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Official newspaper of The University of Texas at Austin

The Daily Texan

Official newspaper of The University of Texas at Austin

The Daily Texan

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October 4, 2022

The Shambhala Center of Austin hosts a variety of classes

Chelsea Purgahn

Anna Stewart and other students practice their form in Kyudo, Japanese contemplative archery, at the Shambhala Meditation Center Sunday afternoon.

The Shambhala lesson of the day is love. The instruction begins, and rather than dive into a lecture on Buddhism and the nature of love, each group member recalls a particular moment of kindness in his or her life. The circle laughs, claps and celebrates these simple everyday acts of kindness. A sense of calm washes over the room, and the meditation begins. 

The Shambhala Center of Austin teaches the basic tenants of Buddhism and meditation. However, more than just meditation, the center focuses on teaching self-awareness to visitors. From the discussions on Buddhism to the contemplative arts, the array of meditative forms offer new challenges and channels for meditators. 

“Our founding teacher, Chögyam Trungpa Rinpoche, wanted to make sure that our culture included the contemplative arts, so not only do we offer meditation practice itself, but we wanted to create a cultural container, a Shambhala cultural container. And one aspect of that cultural container is contemplative arts,” Billy Boyar, the center’s director, said. “We offer special contemplative arts such as Japanese flower arranging, Ikebana and Kyudo, which is Japanese contemplative archery. There is even a class coming up on calligraphy.”

The contemplative arts create a sense of focus as students engage in activities designed to quiet the mind and achieve a greater sense of calm. 

“Contemplation is related to meditation. Meditation is about mindfulness and being in the present. We put our mind on our breath and keep coming back to the present. There’s something about meditation that opens up a creative spirit,” Boyar said.

Shambhala strives to instill compassion in its visitors. The recognition of the present and all those within it fosters acceptance.

“The practice can create a ‘gap’ where it’s at least possible to see (even if often in retrospect) that I do have some choice as to how I respond to the people and things in my daily experience,” Paul Mikulencak, a volunteer staff member and leader of free meditations at the center, said. “When I am able to catch myself before I react, it allows me to breathe, and to remember there’s always more to the story in front of me than how it’s affecting me, personally, right then. And that perspective can allow us to act with compassion rather than aggression.”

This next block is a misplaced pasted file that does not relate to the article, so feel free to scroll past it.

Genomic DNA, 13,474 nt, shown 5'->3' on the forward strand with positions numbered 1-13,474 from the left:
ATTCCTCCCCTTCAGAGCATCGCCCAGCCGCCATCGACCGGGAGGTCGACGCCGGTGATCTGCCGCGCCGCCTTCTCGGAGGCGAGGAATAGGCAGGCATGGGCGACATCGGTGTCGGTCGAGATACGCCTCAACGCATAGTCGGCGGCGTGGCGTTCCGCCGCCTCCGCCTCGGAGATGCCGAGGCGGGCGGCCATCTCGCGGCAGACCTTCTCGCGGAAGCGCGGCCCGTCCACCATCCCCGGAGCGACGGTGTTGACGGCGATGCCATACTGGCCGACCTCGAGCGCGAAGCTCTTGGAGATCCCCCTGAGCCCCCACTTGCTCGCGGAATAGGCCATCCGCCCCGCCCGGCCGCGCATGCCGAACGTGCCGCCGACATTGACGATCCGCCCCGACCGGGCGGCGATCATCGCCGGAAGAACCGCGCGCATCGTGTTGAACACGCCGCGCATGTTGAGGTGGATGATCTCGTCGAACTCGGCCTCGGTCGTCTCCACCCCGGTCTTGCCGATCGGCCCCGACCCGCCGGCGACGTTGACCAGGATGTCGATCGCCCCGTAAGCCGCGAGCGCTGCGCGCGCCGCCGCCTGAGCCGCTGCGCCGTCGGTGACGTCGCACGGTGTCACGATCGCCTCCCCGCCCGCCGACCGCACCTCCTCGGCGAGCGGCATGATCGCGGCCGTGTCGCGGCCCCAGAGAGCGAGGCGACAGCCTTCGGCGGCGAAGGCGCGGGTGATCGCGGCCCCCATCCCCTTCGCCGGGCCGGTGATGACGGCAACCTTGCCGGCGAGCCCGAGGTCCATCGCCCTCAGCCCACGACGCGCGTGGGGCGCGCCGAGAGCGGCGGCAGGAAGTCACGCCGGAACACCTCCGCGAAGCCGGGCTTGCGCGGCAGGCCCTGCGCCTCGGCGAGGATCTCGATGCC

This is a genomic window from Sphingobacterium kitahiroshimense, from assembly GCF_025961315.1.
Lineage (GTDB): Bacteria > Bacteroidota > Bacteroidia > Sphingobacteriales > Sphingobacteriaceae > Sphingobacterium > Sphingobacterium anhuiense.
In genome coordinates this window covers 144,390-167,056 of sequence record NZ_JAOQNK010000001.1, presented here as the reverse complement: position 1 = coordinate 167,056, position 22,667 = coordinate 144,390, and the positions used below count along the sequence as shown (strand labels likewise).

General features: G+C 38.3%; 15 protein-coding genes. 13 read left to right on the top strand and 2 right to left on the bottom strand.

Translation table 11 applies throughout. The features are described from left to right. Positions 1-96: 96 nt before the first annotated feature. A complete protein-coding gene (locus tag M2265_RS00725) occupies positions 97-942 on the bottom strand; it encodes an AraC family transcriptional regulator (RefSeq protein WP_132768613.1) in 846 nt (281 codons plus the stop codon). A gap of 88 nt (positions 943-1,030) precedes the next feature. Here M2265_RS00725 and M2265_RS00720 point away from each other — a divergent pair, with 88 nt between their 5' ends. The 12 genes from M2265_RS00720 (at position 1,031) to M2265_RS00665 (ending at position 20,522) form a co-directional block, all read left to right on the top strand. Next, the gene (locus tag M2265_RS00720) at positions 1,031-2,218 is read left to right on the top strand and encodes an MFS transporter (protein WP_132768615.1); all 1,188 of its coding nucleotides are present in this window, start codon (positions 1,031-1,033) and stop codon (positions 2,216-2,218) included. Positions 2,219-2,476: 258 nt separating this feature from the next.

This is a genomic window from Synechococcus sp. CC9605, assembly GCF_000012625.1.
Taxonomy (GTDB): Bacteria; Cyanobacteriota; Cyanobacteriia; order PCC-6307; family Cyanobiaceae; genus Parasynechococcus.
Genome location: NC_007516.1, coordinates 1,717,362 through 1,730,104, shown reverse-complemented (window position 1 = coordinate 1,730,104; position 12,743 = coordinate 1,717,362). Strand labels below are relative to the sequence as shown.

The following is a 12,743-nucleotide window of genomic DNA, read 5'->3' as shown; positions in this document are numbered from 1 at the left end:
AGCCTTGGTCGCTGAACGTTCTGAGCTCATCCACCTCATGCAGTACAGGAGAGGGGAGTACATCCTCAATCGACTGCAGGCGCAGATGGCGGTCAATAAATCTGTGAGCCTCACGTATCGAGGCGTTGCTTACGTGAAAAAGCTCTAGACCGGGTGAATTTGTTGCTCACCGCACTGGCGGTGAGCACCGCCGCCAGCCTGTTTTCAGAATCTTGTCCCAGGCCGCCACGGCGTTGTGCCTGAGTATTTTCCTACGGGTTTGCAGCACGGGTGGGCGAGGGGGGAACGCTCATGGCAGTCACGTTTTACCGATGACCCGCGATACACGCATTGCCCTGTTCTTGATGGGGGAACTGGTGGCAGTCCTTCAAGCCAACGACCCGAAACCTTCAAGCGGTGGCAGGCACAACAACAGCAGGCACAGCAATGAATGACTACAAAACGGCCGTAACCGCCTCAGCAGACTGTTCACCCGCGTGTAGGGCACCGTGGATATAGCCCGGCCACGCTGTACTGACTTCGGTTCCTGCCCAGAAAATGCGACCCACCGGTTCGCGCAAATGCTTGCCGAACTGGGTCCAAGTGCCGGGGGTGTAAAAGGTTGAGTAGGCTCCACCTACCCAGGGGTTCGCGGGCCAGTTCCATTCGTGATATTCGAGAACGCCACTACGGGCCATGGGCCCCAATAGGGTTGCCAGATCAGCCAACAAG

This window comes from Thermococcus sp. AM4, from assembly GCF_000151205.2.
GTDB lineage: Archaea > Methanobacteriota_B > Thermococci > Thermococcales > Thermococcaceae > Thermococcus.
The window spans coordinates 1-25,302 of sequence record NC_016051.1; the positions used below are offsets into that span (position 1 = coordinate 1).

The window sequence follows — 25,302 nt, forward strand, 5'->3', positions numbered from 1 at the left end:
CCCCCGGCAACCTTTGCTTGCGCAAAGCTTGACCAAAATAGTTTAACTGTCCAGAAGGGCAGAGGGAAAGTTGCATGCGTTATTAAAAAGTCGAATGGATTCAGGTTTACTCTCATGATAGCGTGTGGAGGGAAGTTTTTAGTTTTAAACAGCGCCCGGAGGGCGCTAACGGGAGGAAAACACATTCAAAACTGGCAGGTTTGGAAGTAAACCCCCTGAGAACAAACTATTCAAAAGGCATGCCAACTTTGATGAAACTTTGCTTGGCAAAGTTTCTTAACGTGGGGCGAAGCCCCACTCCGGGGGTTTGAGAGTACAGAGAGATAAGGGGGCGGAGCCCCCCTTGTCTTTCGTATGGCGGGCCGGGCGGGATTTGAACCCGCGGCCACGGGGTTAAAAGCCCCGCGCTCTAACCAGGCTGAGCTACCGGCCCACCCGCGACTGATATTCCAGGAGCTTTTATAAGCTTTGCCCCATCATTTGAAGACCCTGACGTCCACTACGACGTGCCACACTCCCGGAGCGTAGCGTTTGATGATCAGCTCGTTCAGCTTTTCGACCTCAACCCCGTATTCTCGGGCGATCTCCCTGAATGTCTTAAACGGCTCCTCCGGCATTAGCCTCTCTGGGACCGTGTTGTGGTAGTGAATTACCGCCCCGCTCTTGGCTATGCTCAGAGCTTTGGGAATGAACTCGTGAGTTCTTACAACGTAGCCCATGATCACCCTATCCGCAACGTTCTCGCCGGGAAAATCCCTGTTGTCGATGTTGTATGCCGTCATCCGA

The process of recognizing actions and their influences on the outside world changes the way people interact with everyday challenges. The mind races constantly throughout the day as class speeds by, homework piles up and meaningless conflicts consume more energy than they are worth. Various studies, including some from the University of Washington, the University of Wisconsin, Emory University and Ohio State University, have shown that those who attempt to quiet the mind through daily meditation can better multitask, regulate emotions and focus. These physical benefits compliment the mental ease one gains from just a few moments of daily reflection and peace. 

“First and foremost, I would say meditation has taught me about my mind, as well as the nature of patience, kindness and discipline,” Matt Belsky, an instructor of the young adult meditation class, said. His work at the center has focused on bringing together younger members to discuss openly and learn the basic meditation practices. 

Melissa Grogan, a student since last August, found the center randomly on a morning walk. Having meditated before, she sought a community to offer different insights into her practice of meditation. 

“There’s something about meditating in a group at that center. First, I can meditate for longer periods of time, and it’s a place to talk about topics on Buddhism where it’s very non-judgmental,” Grogan said. “I almost always have at least one person say something, and I realize that’s why I went there that night. Someone says something and articulates so well what I needed to hear.”

Discovering a sense of mindfulness begins with simply sitting.  

“Be gentle with yourself, but keep trying. You don’t have to start off feeling like you have to sit for an hour. Try five minutes. Seriously. Better five minutes of heartfelt effort every day than an hour sporadically now and then.  After that, try to not try to create or re-create a specific experience in meditation, or, to push away a specific experience,” Mikulencak explained. “It all just is what it is, and it will be different from day to day. In a sense, the only ‘good’ meditation practice is the act of actually sitting down to practice.”

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The Shambhala Center of Austin hosts a variety of classes